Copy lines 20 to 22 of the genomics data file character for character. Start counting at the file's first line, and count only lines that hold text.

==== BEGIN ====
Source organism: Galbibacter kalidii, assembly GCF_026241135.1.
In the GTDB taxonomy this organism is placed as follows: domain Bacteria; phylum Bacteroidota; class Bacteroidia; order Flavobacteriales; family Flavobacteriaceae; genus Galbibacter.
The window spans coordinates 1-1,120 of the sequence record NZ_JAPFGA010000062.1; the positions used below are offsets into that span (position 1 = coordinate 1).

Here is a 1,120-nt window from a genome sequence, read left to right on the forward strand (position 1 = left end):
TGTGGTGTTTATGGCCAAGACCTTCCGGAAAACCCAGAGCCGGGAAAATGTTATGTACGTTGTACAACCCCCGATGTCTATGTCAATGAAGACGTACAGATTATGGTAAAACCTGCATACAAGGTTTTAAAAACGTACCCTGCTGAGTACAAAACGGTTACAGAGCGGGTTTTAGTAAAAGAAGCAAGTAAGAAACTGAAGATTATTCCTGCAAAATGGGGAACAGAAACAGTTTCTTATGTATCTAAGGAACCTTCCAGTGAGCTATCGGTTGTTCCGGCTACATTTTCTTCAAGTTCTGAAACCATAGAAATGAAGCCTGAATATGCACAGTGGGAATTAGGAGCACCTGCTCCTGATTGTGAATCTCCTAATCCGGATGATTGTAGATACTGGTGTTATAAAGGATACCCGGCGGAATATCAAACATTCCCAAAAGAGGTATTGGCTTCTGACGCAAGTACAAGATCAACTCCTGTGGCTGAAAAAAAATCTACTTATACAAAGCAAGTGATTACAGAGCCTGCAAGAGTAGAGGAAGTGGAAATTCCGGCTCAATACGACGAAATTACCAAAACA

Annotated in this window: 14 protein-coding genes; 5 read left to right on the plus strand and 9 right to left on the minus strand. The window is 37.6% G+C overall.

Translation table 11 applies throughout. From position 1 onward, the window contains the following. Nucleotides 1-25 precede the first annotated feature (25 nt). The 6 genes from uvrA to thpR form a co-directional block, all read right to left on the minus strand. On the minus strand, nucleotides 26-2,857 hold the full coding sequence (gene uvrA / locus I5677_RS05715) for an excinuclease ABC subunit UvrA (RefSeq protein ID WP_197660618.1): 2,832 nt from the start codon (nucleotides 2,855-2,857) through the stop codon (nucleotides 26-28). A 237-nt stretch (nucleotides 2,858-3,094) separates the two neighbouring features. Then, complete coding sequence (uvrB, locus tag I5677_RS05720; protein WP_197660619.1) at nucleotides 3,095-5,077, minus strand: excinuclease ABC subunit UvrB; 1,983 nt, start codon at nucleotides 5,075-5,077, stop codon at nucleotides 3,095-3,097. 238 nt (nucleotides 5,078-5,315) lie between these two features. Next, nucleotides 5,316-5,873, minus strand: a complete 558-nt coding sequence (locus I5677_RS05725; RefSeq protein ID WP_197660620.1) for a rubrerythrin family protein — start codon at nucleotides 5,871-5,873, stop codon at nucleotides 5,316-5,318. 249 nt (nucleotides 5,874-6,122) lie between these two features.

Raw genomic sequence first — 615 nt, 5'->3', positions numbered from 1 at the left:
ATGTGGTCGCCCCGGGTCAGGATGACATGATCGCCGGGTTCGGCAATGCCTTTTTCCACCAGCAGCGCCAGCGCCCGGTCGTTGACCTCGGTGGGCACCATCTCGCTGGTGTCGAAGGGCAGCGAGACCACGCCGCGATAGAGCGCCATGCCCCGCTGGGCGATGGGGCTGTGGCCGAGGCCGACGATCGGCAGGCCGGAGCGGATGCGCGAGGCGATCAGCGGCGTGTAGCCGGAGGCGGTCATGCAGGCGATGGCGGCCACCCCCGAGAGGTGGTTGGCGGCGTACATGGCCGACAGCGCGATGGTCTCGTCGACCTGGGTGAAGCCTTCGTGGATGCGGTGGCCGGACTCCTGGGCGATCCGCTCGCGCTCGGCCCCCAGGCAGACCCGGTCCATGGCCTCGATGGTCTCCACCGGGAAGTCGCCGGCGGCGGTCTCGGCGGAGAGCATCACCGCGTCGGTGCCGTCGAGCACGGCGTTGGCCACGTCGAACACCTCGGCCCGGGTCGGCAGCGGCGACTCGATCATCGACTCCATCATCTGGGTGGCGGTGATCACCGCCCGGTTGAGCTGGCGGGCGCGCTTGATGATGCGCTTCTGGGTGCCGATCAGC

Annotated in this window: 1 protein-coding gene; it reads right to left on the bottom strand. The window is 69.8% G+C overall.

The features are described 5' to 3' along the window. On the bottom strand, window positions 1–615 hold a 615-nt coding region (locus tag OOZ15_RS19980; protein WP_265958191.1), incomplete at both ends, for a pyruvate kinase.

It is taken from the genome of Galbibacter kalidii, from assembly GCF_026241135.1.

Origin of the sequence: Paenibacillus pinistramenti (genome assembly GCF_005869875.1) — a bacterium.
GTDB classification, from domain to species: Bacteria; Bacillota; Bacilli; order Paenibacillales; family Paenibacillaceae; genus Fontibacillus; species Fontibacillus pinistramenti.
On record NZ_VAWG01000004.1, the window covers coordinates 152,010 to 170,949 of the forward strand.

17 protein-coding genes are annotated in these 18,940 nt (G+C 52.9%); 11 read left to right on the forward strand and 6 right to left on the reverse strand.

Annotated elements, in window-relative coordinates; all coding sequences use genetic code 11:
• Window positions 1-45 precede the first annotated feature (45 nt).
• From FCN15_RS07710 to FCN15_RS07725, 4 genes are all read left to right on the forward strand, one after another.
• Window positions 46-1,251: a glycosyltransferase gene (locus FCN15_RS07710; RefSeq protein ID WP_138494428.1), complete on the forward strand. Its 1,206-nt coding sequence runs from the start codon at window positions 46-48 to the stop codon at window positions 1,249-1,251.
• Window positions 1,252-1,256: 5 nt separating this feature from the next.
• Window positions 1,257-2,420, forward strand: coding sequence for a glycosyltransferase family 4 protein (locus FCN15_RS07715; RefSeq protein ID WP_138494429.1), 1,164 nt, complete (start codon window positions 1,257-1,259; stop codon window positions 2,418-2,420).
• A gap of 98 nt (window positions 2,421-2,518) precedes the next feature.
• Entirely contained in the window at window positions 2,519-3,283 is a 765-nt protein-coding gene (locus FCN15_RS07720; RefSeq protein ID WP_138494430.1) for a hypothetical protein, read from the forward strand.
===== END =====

• Window positions 46-1,251: a glycosyltransferase gene (locus FCN15_RS07710; RefSeq protein ID WP_138494428.1), complete on the forward strand. Its 1,206-nt coding sequence runs from the start codon at window positions 46-48 to the stop codon at window positions 1,249-1,251.
• Window positions 1,252-1,256: 5 nt separating this feature from the next.
• Window positions 1,257-2,420, forward strand: coding sequence for a glycosyltransferase family 4 protein (locus FCN15_RS07715; RefSeq protein ID WP_138494429.1), 1,164 nt, complete (start codon window positions 1,257-1,259; stop codon window positions 2,418-2,420).